a crystalline, water-soluble vitamin, C10H16O3N2S, of the vitamin B complex, that is present in all living cells and functions as a growth factor and as a catalyst in carboxylation reactions.
- biotic factor,
- biotic potential,
Origin of biotin
1935–40; < German Biotin < Greek biotḗ life + -in -in2
Also called vitamin H.
Dictionary.com Unabridged Based on the Random House Unabridged Dictionary, © Random House, Inc. 2019
Word Origin for biotin
C20: biot- from Greek biotē life, way of life + -in
Collins English Dictionary - Complete & Unabridged 2012 Digital Edition © William Collins Sons & Co. Ltd. 1979, 1986 © HarperCollins Publishers 1998, 2000, 2003, 2005, 2006, 2007, 2009, 2012
Online Etymology Dictionary, © 2010 Douglas Harper
A colorless crystalline vitamin of the vitamin B complex, essential for the activity of many enzyme systems and found in large quantities in liver, egg yolk, milk, and yeast.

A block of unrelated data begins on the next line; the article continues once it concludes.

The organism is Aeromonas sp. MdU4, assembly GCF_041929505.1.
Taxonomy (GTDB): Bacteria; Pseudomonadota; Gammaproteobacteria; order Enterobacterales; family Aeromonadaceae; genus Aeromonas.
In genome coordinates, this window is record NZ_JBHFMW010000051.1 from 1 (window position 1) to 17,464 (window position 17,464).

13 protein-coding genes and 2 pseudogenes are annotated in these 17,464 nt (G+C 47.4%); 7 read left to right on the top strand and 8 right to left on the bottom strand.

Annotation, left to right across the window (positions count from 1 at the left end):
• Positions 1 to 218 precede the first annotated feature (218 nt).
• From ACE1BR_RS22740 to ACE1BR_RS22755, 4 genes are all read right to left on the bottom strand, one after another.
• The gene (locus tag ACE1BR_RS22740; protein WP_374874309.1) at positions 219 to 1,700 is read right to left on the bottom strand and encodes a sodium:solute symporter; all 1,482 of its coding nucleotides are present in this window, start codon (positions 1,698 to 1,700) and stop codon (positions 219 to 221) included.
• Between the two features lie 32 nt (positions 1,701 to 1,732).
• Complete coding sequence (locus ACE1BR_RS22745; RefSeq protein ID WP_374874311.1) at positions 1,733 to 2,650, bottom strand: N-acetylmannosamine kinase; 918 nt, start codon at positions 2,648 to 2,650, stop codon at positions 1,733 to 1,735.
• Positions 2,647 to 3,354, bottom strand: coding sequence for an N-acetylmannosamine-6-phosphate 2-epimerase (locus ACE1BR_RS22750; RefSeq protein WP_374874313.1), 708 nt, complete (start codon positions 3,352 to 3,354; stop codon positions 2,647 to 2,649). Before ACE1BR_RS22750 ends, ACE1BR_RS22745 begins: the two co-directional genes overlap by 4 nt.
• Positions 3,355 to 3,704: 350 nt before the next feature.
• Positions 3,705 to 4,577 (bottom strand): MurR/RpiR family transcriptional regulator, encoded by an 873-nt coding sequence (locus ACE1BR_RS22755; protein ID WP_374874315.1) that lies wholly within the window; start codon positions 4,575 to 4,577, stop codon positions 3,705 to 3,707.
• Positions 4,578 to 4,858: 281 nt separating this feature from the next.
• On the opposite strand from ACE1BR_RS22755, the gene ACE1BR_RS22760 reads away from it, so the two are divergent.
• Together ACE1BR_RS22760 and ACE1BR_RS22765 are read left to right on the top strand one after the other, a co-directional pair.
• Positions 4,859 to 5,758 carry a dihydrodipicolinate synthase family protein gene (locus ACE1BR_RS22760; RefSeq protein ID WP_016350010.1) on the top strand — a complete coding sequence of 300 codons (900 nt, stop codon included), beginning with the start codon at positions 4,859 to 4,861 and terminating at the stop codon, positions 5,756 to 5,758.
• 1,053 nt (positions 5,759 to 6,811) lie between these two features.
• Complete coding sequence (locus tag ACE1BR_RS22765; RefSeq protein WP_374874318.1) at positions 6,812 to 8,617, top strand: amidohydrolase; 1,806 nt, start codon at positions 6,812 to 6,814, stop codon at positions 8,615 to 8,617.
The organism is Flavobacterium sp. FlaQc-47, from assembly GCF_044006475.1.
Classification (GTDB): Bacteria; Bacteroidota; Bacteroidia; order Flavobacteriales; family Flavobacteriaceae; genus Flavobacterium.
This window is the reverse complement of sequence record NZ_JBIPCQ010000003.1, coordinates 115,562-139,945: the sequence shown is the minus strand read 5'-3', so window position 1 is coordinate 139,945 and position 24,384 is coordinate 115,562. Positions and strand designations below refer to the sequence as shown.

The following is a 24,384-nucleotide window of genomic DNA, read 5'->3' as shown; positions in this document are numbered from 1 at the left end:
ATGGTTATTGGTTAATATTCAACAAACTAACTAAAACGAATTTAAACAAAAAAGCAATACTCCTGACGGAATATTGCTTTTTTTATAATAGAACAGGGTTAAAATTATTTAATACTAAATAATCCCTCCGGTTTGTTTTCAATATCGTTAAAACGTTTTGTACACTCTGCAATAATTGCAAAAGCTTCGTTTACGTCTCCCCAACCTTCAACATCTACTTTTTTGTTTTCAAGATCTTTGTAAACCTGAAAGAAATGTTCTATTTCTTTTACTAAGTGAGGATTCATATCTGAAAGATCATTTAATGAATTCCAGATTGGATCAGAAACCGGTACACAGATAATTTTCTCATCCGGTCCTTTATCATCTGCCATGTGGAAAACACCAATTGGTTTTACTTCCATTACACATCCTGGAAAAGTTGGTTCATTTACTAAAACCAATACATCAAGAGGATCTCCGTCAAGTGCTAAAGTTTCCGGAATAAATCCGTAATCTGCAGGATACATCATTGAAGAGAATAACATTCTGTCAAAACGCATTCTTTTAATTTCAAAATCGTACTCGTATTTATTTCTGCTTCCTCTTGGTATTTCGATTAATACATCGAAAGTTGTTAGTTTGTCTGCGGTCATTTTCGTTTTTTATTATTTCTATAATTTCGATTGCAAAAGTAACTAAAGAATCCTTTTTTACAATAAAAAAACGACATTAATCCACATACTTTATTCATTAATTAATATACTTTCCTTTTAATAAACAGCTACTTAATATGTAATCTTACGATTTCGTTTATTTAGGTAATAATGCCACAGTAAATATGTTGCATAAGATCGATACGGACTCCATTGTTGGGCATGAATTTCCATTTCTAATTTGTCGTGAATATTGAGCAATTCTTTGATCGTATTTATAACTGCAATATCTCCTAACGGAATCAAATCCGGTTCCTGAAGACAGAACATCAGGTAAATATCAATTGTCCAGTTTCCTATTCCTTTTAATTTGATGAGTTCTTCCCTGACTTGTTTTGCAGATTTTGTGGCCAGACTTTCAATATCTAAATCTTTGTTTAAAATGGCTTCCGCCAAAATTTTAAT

The American Heritage® Stedman's Medical Dictionary Copyright © 2002, 2001, 1995 by Houghton Mifflin Company. Published by Houghton Mifflin Company.
A water-soluble organic acid belonging to the vitamin B complex that is important in the metabolism of carbohydrates and fatty acids. It is also a cofactor for some coenzymes that catalyze the synthesis of organic acids in the body. Biotin is found in liver, egg yolks, milk, yeast, and some vegetables. Chemical formula: C10H16N2O3S.
The American Heritage® Science Dictionary Copyright © 2011. Published by Houghton Mifflin Harcourt Publishing Company. All rights reserved.